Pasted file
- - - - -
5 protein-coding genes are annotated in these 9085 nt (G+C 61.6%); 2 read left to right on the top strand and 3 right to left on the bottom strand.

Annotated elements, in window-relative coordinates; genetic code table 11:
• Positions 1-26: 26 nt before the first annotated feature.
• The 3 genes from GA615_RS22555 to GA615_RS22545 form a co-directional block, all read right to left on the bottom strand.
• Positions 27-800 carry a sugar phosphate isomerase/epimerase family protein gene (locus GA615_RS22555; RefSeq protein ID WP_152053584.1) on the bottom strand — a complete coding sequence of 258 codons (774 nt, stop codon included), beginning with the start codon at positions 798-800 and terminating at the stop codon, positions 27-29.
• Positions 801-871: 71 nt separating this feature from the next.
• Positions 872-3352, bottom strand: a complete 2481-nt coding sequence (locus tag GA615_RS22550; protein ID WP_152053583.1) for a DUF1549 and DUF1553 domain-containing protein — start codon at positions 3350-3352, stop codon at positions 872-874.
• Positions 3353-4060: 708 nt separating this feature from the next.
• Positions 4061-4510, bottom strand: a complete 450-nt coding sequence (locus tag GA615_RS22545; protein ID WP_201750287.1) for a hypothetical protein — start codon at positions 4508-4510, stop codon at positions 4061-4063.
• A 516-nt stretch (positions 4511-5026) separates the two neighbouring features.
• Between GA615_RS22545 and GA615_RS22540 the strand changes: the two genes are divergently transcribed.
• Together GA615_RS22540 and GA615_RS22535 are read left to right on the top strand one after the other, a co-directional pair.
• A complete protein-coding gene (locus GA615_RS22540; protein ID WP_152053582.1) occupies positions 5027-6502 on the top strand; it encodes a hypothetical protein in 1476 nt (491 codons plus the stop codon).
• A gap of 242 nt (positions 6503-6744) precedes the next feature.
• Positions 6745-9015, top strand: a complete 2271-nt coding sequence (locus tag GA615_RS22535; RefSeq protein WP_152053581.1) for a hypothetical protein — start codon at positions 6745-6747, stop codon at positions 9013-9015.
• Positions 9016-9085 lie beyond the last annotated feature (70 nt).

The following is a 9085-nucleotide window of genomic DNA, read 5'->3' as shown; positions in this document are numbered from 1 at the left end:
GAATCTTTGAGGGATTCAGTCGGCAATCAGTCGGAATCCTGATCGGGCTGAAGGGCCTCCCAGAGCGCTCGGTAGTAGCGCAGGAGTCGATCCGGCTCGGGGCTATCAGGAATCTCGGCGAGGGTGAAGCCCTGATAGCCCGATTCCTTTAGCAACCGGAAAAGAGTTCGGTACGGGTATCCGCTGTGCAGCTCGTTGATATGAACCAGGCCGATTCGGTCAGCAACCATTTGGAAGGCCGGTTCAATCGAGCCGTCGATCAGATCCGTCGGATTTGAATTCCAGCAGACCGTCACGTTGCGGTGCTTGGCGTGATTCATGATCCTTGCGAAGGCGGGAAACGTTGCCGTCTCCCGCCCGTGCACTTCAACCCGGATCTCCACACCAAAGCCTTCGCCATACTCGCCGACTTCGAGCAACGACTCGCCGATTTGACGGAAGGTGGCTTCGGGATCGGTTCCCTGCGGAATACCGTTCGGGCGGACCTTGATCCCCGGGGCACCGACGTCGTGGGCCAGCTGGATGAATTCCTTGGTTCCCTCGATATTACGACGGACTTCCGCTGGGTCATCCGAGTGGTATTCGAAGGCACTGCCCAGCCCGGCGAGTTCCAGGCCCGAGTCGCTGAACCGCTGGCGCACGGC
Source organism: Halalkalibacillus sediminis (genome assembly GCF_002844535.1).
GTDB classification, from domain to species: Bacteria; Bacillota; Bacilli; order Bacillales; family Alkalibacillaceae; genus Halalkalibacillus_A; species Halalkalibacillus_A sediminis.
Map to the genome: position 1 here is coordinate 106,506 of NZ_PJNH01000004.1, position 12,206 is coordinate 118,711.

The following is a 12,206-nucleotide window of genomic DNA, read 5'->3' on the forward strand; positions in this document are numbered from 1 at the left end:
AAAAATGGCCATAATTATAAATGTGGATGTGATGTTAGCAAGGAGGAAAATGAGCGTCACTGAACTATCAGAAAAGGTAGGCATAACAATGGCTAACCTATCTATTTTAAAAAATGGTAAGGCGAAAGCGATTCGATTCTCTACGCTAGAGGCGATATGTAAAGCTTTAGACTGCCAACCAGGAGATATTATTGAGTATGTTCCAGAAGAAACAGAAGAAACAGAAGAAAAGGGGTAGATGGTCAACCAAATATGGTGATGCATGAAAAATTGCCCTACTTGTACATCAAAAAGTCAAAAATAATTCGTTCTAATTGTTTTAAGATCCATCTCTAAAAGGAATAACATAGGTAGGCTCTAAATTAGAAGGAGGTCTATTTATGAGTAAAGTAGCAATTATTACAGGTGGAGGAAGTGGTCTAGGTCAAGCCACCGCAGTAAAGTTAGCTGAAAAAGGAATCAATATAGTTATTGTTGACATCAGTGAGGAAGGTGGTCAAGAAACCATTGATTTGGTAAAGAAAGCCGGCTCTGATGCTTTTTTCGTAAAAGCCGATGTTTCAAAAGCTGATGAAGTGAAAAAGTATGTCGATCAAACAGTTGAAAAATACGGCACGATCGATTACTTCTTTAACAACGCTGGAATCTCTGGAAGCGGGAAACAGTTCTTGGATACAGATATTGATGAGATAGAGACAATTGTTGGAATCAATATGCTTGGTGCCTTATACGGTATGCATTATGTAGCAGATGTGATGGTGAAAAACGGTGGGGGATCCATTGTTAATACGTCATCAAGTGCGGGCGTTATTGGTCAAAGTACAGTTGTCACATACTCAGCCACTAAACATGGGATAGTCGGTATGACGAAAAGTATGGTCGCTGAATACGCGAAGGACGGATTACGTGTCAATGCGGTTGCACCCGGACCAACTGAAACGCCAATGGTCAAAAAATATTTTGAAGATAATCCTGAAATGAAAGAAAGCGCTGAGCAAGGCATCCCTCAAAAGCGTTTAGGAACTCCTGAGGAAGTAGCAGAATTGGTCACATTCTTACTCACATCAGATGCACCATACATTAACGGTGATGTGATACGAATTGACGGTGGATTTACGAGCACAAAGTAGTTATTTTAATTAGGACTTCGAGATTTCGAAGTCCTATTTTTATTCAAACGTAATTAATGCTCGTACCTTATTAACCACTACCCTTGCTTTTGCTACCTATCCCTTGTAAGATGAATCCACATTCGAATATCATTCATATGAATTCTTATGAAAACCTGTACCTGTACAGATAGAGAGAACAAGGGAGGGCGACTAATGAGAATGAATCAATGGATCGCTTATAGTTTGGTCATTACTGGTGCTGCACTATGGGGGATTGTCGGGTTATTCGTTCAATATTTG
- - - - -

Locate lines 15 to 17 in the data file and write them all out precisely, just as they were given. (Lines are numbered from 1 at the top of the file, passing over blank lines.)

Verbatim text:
• Positions 6745-9015, top strand: a complete 2271-nt coding sequence (locus tag GA615_RS22535; RefSeq protein WP_152053581.1) for a hypothetical protein — start codon at positions 6745-6747, stop codon at positions 9013-9015.
• Positions 9016-9085 lie beyond the last annotated feature (70 nt).

The following is a 9085-nucleotide window of genomic DNA, read 5'->3' as shown; positions in this document are numbered from 1 at the left end: